During last year’s football season, quarterback Cam Newton made some statements that blew up the internet. He was implying that the Bible condones polygamy. In an interview, he said,
I believe that in our religion, it has got lost in translation. People say, “Oh, that’s in the Old Testament, this is the New Testament and things like that.” There are some high-value men in the Bible that had a lot of favor from God by having multiple wives and multiple concubines. So you can’t sit up here and say you want a man of God and not acknowledge the fact that, oh, in this society it’s socially accepted, but in the Bible—when you talk about David, when you talk about Solomon, the wisest person in all of earth—he had the most wives anybody has ever had, and concubines.
Did David and Solomon have multiple wives? Absolutely. But does the Bible paint this as a good thing? Absolutely not. Here’s why.
In Deuteronomy 17, “multiplying wives” is exactly what God had commanded kings in Israel not to do (presumably this would be more of a danger for the kings because they would have more wealth and power and ability to do this). Deuteronomy 17 gives the ideal, and it’s what Christians might expect: one man, one woman. Period. Even for kings.
But in 2 Samuel 3, as the author tells David’s story, he records a list of David’s wives—Abigail, Ahinoam, Maacah, Haggith, Abital, and Eglah. What was David doing? Multiplying wives. Was that common in the ancient world? Yep. Was it the biblical command? No, no, and no. Tragically, David followed society more than God’s Word.
The list of wives makes us begin to worry about David’s treatment of women. But later in that chapter, in case we missed it, the author doubles down. There’s a disturbing incident involving David’s wife Michal (King Saul’s daughter and David’s first love). Everything indicates that they had a good marriage, and at one point, she even risked her life to protect David. But David wasn’t satisfied.
A few chapters earlier, David had become infatuated with another woman, Abigail. So even though he was already married to Michal, he took Abigail as a second wife. After David was exiled, King Saul married Michal off to another man. Meanwhile, David married five more wives.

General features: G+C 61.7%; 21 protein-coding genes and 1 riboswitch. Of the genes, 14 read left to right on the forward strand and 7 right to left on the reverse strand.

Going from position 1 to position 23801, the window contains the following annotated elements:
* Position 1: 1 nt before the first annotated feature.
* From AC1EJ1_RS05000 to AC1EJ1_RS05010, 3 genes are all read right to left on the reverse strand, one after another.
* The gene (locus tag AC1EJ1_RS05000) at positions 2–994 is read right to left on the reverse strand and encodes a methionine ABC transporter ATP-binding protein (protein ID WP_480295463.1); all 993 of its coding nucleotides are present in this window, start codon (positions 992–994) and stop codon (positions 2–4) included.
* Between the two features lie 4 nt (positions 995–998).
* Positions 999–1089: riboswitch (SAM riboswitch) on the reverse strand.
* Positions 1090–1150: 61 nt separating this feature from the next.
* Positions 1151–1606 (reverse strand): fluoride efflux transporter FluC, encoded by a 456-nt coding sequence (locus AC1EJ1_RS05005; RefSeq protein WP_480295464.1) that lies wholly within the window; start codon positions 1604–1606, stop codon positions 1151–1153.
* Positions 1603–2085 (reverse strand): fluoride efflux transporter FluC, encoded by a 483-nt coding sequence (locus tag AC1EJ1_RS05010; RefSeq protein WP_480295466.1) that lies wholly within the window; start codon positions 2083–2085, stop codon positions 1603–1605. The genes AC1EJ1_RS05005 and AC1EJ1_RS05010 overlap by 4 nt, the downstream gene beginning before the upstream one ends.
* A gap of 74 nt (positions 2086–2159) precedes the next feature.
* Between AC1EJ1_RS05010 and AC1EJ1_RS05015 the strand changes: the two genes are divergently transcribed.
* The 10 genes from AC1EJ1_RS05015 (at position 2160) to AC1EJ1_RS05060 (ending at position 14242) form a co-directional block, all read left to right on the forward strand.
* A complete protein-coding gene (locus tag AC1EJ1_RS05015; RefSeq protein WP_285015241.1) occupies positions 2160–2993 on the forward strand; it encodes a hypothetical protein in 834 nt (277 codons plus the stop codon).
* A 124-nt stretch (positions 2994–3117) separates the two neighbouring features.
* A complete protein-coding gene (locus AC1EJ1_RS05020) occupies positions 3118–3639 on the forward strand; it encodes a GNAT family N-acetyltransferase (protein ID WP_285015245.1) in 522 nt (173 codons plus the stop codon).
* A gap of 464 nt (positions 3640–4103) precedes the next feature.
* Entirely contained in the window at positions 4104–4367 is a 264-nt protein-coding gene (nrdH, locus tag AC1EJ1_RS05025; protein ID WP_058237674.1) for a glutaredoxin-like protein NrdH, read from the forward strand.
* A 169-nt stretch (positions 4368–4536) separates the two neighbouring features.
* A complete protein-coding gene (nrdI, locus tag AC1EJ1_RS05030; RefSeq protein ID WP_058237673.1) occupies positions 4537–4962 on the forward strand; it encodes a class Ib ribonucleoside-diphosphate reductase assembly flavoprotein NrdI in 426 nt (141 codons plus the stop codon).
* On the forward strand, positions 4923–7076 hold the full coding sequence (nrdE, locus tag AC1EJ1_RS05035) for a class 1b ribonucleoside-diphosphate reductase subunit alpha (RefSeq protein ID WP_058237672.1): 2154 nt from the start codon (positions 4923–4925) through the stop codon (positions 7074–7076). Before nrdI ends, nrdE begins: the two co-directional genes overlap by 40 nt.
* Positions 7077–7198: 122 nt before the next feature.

Several years later, where 2 Samuel 3 picks up, David decides he wants Michal back. It’s not that he misses her, but marrying Michal would give David political alliance with the house of Saul. In other words, she would boost his power. So he goes for it: verses 14–16 describe David with nothing but a callous attitude toward Michal, breaking up her marriage to another man so he could add another wife to his collection. Women are nothing but pawns for David.
Nearly all of us know that David committed a horrific sin against Bathsheba. But we don’t usually trace that action backwards to the root patterns. When David took Bathsheba, it wasn’t the first time he had used his power to sinfully multiply wives. It was just the most famous.
David’s despicable pursuit of Bathsheba doesn’t come out of nowhere, but is the fruition of a dark pattern in his life. David, despite being introduced as a man after God’s own heart, had a besetting sin that would ultimately bring him down—him, and so many others.
There’s a lesson for us here concerning polygamy. Cam Newton missed his receiver on this one: The Bible never paints polygamy in a positive light. David wasn’t supposed to multiply wives. And when he did, the text makes it clear that doing so was unjust.
But there’s a broader lesson for us here, too. You see, few of us are likely to pursue polygamy. But we may be more like David than we’d like to admit. We all have some besetting sin, some pattern of disobedience, that has the potential to destroy us. For David, it began with marrying a second wife—and it ended with him taking Bathsheba and murdering others to cover it up.
For you and me, it might begin with a careless word. Or a socially accepted sin. Or a relationship that, while technically “okay,” isn’t wise (and isn’t one we share about openly). Or some legal, but less-than-transparent financial decisions.
If you knew Satan was going to take you down, how would he do it? If you were to commit some heinous sin three to four years from now, what would you look back on today as the seeds of that sin?
Whatever it is, beware. The seeds of compromise are present inside you long before they harvest destruction. Identify those seeds and address them. If left unchecked, you may have your own downfall. It’s like John Owen said, “You must be killing sin or it will be killing you.”